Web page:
I use a lot of VST's and midi. The problem is, my midi program (Guitar Pro) exports midi as it's written, all at the same constant volume and in 'perfect' time.

When I run a VST through, it's un-realstic and changing each note one at a time in Cubase is too laborious.

Is there an automated way to do this, to 'offest' the timing and volume by a percentage?


2 Answers 2


Eugene's answer above is excellent, and outlines some key features in Cubase that you should find useful in this task.

I'd just like to add that you can adjust the velocity of the MIDI events also - this effectively changes the volume, but it is more akin to the force with which the note is struck (ie pressing a piano key softly would equate to low velocity).

The Logical Editor can be used to change the velocity of MIDI notes, I found a tutorial here which looks like it might help you:

[TUTORIAL] How to humanise a midi (drum) track in Cubase

MIDI Quantizing and Humanizing Functions in Cubase

When you open the MIDI clip window, the velocity can be selected in the automation strip at the bottom, and you can use various tools to draw velocity in there. You may have already experimented with that, but I'm just mentioning it because I only found the additional tools after I'd been using Cubase for a while.

An another way to easily randomize the velocity in Cubase is to open up the midi stem in Cubase (double click it in the DAW). Then select the area you want to affect, or leave it all unselected. From the main menu, click on MIDI -> Logical Presets -> standart set 1 -> random velocity (60 to 100)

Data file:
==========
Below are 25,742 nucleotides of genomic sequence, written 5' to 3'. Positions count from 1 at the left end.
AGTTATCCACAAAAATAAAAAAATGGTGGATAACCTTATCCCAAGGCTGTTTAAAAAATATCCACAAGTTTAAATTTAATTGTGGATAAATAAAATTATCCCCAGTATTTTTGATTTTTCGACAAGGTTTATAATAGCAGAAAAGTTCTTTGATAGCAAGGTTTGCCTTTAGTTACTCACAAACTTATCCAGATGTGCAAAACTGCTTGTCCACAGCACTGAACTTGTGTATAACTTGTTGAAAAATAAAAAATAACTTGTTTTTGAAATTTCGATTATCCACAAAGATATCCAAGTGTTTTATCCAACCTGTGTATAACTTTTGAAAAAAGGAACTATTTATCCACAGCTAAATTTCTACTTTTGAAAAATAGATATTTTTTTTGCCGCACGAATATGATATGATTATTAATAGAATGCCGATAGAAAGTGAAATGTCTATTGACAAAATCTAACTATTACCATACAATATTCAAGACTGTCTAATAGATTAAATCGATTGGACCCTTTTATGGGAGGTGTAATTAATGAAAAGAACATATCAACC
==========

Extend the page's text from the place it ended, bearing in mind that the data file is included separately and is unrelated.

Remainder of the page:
There are few dedicated options available in Cubase for that purpose (there might be more).

1. The Random Quantize setting

This setting affects the result of the quantizing. It allows you to set a “distance” in ticks (120ths of sixteenth notes). Events will be quantized to random positions within the specified “distance” from the quantize grid, thus creating a more “loose” quantizing. Much like the Non Quantize setting, this allows for slight variations, while at the same time keeping notes from ending up too far from the grid.

2. Iterative Quantize

It works like this: Instead of moving a note to the closest quantize grid position, Iterative Quantize moves it only part of the way. You specify how much the notes should be moved towards the grid with the “Iterative Strength” setting in the Quantize Setup dialog. Iterative Quantize also differs from “regular” quantization in that the operation is not based on the notes’ original positions but on their current, quantized position. This makes it possible to repeatedly use Iterative Quantize, gradually moving the notes closer to the quantize grid until you’ve found the desired timing.

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